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Housing and poverty: official Irish data sources Joe Finnerty School of Applied Social Studies, & Institute for Social Science in 21 st Century, University.

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Presentation on theme: "Housing and poverty: official Irish data sources Joe Finnerty School of Applied Social Studies, & Institute for Social Science in 21 st Century, University."— Presentation transcript:

1 Housing and poverty: official Irish data sources Joe Finnerty School of Applied Social Studies, & Institute for Social Science in 21 st Century, University College,Cork. Presentation at the UCC summer school on Conceptualising and Measuring Poverty 19 th June 2012

2 Content of presentation ● introduction to the main, publicly available, official, regularly produced, quantitative, Irish data sources (survey or administrative) relating to housing poverty, and to housing and poverty. ● some general remarks on the importance of paying attention to the context of these stats (facilitating an understanding what they mean, their uses and limitations) - the production and reception of housing / poverty data, using the concept of tenure and of homelessness statistics by way of illustrations.

3 Structure of presentation ● PART 1 DATA SOURCES NOT DISCUSSED – NGO HOUSING / POVERTY DATA ● PART 2 HOUSING COSTS, HOUSING DEPRIVATION and HOMELESSNESS in the framework of IRISH ANTI-POVERTY STRATEGIES ● EXCURSUS #1 – 'tenure' as an indicator of housing poverty ● PART 3 OFFICIAL SURVEY SOURCES OF HOUSING / POVERTY DATA: 1.SILC, 2.HBS, 3.Census of Population ● PART 4 ADMIN SOURCES OF HOUSING / POVERTY DATA: 4.Social Housing Needs Assessment, 5.Statistical Information on Social Welfare Services, 6.Department of Environment, Community and Local Government stats online, 7.Central Bank stats on mortgage arrears ● PART 5 OFFICIAL SURVEY AND ADMIN SOURCES OF HOMELESSNESS DATA: 8.Counted In, 9.PASS, Census 'new question', 11.3-yearly counts under the 1988 Housing Act, section 9, 12. rough sleeper count in Dublin area ● EXCURSUS #2 – the contexts of homelessness measures

4 PART 1 Data sources not discussed

5 PART 1 Data sources not discussed (1) 'Non-official' data = data produced by a variety on NGOs in the areas of Irish housing / poverty and homelessness, such as ● Simon Communities of Ireland ● Focus Ireland ● RESPOND! ● Threshold – see their websites for relevant reports and data

6 Data sources not discussed (2) ● This data is typically based on the NGO admin data on uptake of services such as hostel accommodation, food provision, etc. over a given period ● In many cases, NGOs will produce robust stats for their own organisation ● Where the NGO, or a coalition of NGOs, have a rigorous research function, they may provide estimates of the size of a relevant population ● e.g. the MakeRoom coalition ● See O'Sullivan (2008) 'Researching homelessness in Ireland: explanations, themes and approaches' in Downey (ed. ) Perspectives on Irish Homelessness ● some reflections on data produced by advocacy groups occurs in the later slides on the 'politics of measurement'.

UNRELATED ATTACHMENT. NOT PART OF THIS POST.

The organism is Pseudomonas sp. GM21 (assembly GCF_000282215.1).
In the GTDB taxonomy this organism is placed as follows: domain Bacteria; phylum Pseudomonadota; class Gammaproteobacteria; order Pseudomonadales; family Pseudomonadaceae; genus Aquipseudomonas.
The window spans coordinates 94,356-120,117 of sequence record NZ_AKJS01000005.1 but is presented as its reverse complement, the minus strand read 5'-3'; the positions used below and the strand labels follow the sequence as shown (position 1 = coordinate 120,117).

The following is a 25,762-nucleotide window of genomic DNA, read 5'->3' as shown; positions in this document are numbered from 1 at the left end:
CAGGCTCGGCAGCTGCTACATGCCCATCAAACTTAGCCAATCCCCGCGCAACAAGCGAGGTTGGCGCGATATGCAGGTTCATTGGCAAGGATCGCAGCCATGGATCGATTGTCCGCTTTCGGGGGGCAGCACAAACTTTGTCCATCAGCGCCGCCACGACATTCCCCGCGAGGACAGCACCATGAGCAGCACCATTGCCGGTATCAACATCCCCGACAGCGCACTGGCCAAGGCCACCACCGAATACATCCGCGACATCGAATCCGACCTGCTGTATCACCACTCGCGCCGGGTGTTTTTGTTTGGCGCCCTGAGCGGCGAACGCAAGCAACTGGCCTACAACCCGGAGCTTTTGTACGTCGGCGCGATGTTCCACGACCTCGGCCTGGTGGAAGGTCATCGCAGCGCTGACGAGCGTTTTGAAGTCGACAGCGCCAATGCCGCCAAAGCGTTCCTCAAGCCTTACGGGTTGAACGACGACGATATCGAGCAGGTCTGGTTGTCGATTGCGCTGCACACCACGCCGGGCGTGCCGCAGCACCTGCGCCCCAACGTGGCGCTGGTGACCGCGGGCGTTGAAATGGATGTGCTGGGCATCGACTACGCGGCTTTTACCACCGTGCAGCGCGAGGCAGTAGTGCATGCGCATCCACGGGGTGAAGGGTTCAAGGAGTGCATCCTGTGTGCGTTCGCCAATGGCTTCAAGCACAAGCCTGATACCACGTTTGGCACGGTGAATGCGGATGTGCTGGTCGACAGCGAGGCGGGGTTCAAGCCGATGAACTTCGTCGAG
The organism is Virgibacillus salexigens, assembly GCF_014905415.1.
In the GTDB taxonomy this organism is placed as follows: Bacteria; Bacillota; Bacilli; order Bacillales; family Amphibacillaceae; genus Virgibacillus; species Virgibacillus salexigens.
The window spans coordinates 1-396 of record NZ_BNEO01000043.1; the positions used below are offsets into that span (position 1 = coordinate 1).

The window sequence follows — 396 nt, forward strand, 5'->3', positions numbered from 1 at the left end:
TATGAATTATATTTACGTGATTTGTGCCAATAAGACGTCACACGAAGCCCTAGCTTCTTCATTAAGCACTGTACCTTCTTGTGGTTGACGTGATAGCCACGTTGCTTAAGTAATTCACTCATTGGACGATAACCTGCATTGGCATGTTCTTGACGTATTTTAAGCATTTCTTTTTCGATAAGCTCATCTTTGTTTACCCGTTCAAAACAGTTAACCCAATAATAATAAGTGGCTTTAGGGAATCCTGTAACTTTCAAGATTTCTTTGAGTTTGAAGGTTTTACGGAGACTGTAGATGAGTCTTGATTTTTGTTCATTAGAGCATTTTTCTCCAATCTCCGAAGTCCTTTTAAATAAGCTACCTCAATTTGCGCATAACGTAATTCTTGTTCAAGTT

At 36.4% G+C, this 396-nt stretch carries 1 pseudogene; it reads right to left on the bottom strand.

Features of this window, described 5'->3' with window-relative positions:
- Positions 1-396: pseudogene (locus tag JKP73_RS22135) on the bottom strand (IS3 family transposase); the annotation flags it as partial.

7 PART 2 HOUSING COSTS, DEPRIVATION AND HOMELESSNESS IN IRISH ANTI-POVERTY STRATEGIES

8 INADEQUATE RESOURCES ‘UNACCEPTABLE’ STANDARD OF LIVING EXCLUSION FROM PARTICIPATION IN SOCIAL BEHAVIOUR THAT IS THE NORM Tripartite poverty definition/measurement, NAPS Sharing in Progress 1997 INCOME DEPRIVATION

9 Using the NAPS poverty framework, the presentation will focus on the main data sources classified by: -housing costs (mortgage and rental payments) - relevant to the income (and expenditure) dimensions to poverty -housing facilities and quality - relevant to the deprivation dimension to poverty -indirect or broader indicators of housing and poverty – those housing variables that can be correlated with income and deprivation variables (principally tenure) -homelessness, where households are without 'accommodation' that is in the form of permanent private housing units (to which these variables re costs, quality, and tenure, ipso facto cannot apply) Homelessness is first discussed in the mid-term revised NAPS, Building an Inclusive Society (2002)

10 EXCURSUS #1 'SOCIAL HOUSING' AS A (TENURE-BASED) INDICATOR OF POVERTY?

11 Key housing concept:TENURE ● from the French tenir, to hold ● refers to nature or basis of occupancy by the household of its accommodation. ● See Doling, 1997, Comparative Housing Policy

12 3 main tenures in Ireland I.Owner occupation ● Either mortgaged ● Or owned outright II.Private renting (from private for-profit landlord) III.Social renting -from local authority (‘public’ not-for-profit landlord) -from housing association (private not-for-profit landlord) See O’Connell, (2008), The state and housing in Ireland: ideology, policy and practice

13 CONTEXT: Social housing as indicator of problems...or solutions? ● % of households in social housing tenure and / or in receipt of rent supplement is commonly used as an indicator of housing poverty (e.g. Edwards and Linehan, City of Difference) ● But it may be argued that this is actually an indicator of welfare responses to housing poverty (the extent of housing welfare 'effort')

14 Social housing as indicator of problems...or solutions? ● Part of the answer lies in the unit of analysis being used ● At household level, the focus tends to be on housing costs and quality of accommodation ● At neighbourhood level, the focus may also include issues around tenure, social mix and neighbourhood quality